Automation integration: detailed explanation of Kubernetes container engine

Posted by sheephat on Thu, 06 Jan 2022 02:45:07 +0100

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This series of articles focuses on continuous integration: Jenkins+Docker+K8S related components to realize automatic management of source code compilation, packaging, image construction, deployment and other operations; This article mainly describes the usage of Kubernetes engine.

1, Basic introduction

Kubernetes, referred to as K8S, is an open-source distributed container orchestration engine, which is used to automatically deploy and manage container applications.

Control plane components: control plane components, which make global decisions on the cluster, such as scheduling, detection and event response, and can run on any node in the cluster;

  • API: as a component of K8S control surface, open the API of K8S, which is equivalent to the front end of the control surface;
  • etcd: a key value database with consistency and high availability, which is used as the background library for storing K8S data;
  • scheduler: listens to newly created Pods that do not specify an operation node, and selects an operation node for the Pod;
  • Controller Manager: runs the controller process, which is logically a separate process;

Node: node component: run on each node, maintain the running Pod and provide Kubernetes running environment;

  • kubelet: the agent running on each node to ensure that the container runs in the Pod;
  • Kube proxy: the network proxy running on each node to maintain the network rules on the node;

Container Runtime: when the container is running, the software responsible for running the container supports multiple container running environments such as Docker, containerd and CRI-O, as well as any interface that implements kubernetes CRI container running environment.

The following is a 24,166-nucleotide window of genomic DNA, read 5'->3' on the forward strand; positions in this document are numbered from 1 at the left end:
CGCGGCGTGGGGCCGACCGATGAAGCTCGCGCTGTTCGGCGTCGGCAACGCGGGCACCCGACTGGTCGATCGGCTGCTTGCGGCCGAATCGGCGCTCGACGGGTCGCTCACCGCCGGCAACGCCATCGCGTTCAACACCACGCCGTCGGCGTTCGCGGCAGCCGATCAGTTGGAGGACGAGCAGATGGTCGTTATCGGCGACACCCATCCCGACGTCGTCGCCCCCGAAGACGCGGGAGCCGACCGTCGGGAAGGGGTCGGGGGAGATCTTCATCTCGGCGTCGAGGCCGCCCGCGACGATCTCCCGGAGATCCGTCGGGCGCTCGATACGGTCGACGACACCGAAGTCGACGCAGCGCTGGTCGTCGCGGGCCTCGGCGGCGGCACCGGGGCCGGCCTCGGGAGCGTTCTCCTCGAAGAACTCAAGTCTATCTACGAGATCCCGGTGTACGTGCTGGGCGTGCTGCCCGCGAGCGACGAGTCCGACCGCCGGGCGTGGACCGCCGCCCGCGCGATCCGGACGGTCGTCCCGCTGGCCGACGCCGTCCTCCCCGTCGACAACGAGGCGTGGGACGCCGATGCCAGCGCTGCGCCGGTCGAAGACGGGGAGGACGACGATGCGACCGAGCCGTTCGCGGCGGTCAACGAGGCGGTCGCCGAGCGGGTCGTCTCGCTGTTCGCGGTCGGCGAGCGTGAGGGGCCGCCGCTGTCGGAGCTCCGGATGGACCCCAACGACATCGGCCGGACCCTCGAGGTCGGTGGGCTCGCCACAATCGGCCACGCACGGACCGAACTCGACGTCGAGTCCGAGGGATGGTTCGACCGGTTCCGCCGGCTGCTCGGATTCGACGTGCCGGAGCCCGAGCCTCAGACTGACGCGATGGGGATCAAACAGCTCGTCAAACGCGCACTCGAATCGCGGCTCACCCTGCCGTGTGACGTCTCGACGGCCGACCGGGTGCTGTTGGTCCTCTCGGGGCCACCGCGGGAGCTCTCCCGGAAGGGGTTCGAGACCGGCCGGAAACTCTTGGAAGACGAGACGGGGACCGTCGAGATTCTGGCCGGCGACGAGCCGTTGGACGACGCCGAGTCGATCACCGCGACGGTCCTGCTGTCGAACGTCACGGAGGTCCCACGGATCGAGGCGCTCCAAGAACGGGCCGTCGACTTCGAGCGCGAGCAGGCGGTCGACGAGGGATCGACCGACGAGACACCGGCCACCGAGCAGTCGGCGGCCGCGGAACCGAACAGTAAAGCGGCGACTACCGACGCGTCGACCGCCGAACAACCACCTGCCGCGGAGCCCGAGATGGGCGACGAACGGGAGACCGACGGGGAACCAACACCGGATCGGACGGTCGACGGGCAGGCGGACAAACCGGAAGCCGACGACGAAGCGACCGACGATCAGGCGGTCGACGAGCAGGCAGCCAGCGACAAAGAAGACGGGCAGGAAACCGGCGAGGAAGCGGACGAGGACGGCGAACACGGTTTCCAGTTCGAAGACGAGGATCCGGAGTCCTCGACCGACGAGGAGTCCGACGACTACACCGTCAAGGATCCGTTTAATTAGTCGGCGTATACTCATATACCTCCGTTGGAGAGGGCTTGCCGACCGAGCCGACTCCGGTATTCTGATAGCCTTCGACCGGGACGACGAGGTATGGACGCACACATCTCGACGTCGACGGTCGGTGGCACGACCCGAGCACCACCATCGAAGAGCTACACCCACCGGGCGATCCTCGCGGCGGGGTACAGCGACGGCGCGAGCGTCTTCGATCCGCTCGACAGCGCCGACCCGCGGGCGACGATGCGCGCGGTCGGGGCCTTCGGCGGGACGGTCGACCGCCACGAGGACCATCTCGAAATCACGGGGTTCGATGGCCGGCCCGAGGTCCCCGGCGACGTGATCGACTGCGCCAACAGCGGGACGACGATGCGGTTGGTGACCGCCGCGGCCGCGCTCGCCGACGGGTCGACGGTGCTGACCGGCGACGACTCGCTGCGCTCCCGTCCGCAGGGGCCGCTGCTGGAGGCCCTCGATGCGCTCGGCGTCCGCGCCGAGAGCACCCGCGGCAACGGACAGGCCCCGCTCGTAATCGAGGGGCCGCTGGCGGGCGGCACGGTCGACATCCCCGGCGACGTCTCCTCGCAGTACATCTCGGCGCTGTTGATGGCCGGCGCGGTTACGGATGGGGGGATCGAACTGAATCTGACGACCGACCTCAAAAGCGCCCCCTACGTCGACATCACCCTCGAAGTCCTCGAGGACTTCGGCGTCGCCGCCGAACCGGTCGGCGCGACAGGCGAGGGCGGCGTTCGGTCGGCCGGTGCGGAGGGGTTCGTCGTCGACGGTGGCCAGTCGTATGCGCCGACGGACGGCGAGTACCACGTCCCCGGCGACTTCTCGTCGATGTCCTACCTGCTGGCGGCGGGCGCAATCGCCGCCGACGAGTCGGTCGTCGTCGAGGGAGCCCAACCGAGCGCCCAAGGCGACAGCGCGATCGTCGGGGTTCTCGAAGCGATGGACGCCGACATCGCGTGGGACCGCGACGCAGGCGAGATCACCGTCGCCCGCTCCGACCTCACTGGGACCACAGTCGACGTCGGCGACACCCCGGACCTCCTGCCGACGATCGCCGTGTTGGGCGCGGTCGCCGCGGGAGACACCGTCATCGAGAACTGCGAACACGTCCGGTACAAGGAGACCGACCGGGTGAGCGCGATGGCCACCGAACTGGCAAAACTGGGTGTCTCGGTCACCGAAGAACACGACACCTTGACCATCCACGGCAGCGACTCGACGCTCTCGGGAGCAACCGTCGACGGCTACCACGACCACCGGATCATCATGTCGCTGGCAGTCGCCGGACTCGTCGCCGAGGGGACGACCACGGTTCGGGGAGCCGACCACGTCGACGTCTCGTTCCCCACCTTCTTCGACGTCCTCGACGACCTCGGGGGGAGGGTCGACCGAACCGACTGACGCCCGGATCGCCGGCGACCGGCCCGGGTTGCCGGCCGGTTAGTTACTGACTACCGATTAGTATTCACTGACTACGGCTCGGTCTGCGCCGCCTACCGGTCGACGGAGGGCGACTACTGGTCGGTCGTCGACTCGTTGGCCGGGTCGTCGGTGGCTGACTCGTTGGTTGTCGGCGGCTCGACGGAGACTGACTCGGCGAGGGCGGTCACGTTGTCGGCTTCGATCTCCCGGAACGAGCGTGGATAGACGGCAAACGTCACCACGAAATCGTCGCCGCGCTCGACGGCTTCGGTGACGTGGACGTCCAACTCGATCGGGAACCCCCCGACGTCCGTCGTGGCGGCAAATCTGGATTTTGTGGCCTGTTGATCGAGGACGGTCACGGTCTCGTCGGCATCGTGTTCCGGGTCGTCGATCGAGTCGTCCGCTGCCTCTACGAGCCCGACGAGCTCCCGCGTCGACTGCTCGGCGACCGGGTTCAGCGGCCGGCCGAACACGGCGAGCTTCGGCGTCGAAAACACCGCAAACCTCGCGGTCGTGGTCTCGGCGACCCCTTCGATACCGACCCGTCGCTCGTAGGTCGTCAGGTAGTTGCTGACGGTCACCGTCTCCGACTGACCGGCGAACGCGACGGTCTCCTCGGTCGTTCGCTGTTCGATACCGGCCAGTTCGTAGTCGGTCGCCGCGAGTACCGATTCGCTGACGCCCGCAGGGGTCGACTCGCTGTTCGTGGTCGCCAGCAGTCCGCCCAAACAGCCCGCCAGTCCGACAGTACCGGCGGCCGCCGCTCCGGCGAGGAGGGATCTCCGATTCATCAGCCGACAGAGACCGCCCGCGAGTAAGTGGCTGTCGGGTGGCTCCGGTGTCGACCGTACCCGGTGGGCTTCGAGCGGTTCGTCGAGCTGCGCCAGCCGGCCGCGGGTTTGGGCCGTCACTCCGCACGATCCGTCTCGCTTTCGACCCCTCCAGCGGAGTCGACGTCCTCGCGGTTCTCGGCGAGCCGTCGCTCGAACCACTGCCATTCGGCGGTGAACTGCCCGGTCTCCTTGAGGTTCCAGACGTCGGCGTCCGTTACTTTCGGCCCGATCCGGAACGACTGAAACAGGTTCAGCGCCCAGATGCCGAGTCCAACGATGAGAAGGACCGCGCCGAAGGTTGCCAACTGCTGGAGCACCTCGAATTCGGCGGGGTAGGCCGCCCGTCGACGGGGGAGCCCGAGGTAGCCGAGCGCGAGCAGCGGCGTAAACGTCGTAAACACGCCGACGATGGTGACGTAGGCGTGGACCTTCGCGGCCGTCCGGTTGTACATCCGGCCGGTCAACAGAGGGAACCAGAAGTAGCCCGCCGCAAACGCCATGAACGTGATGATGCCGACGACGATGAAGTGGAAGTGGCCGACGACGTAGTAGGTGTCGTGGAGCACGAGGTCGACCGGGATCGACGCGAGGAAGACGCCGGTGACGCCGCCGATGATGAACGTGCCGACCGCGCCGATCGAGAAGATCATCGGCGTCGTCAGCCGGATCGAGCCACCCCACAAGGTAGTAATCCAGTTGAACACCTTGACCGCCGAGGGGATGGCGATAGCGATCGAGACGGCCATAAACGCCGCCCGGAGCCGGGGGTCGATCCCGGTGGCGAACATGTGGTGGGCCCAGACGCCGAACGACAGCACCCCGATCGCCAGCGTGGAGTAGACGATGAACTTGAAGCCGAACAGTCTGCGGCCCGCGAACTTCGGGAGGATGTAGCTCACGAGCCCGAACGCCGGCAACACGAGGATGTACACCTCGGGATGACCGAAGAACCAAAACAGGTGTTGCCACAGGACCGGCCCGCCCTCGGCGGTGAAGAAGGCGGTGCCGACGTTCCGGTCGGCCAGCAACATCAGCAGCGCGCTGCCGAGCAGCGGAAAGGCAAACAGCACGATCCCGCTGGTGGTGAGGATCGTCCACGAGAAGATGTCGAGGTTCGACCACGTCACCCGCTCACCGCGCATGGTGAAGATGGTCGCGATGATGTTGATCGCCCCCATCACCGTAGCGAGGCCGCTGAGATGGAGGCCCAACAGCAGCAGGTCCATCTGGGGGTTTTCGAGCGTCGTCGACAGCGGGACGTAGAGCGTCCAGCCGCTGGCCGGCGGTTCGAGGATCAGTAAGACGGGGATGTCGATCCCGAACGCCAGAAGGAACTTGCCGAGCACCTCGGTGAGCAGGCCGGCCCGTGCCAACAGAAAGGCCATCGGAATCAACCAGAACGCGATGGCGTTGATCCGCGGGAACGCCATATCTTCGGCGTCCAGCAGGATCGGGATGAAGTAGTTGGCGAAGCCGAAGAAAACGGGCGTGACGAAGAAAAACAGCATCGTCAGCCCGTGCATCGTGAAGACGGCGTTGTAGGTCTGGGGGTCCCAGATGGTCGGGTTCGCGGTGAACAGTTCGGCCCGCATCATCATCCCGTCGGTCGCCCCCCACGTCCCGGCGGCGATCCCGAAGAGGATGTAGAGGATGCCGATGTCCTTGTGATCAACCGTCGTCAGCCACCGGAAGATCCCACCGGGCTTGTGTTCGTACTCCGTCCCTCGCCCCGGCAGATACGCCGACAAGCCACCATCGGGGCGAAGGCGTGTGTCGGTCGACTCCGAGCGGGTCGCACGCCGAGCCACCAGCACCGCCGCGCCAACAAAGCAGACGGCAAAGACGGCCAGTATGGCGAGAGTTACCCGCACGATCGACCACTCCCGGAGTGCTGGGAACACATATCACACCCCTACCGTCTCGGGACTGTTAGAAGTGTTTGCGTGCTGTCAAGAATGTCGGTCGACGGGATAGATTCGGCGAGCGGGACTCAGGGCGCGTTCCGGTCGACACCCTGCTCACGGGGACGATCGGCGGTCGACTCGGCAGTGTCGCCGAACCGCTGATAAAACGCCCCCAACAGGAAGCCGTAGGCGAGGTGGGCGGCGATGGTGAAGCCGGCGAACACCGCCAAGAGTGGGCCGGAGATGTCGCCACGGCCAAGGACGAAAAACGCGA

2, Environment configuration

1. Service Building

Use Git to pull k8s docker desktop for Mac warehouse and execute script will pull the k8s version corresponding to the local docker. Note that you have to wait until the script process is completed. It may take a long time because of Git connection. The following is the image pulled by the script:

docker images
REPOSITORY                           TAG                                                  
docker/desktop-kubernetes            kubernetes-v1.21.5-cni-v0.8.5-critools-v1.17.0-debian            v1.21.5                                                     v1.21.5                                        v1.21.5                                                 v1.21.5                                              
docker/desktop-vpnkit-controller     v2.0                                                 
docker/desktop-storage-provisioner   v2.0                                                             3.4.1                                                  v1.8.0                                                            3.4.13-0                                             

After downloading the above image, you can start k8s through docker desktop software. The startup time here is relatively long. After successful startup, k8s in the lower left corner of the interface displays green status:

2. Environment view

# View version: kubectl version
Client Version GitVersion:v1.21.5
Server Version GitVersion:v1.21.5

# View cluster: kubectl cluster info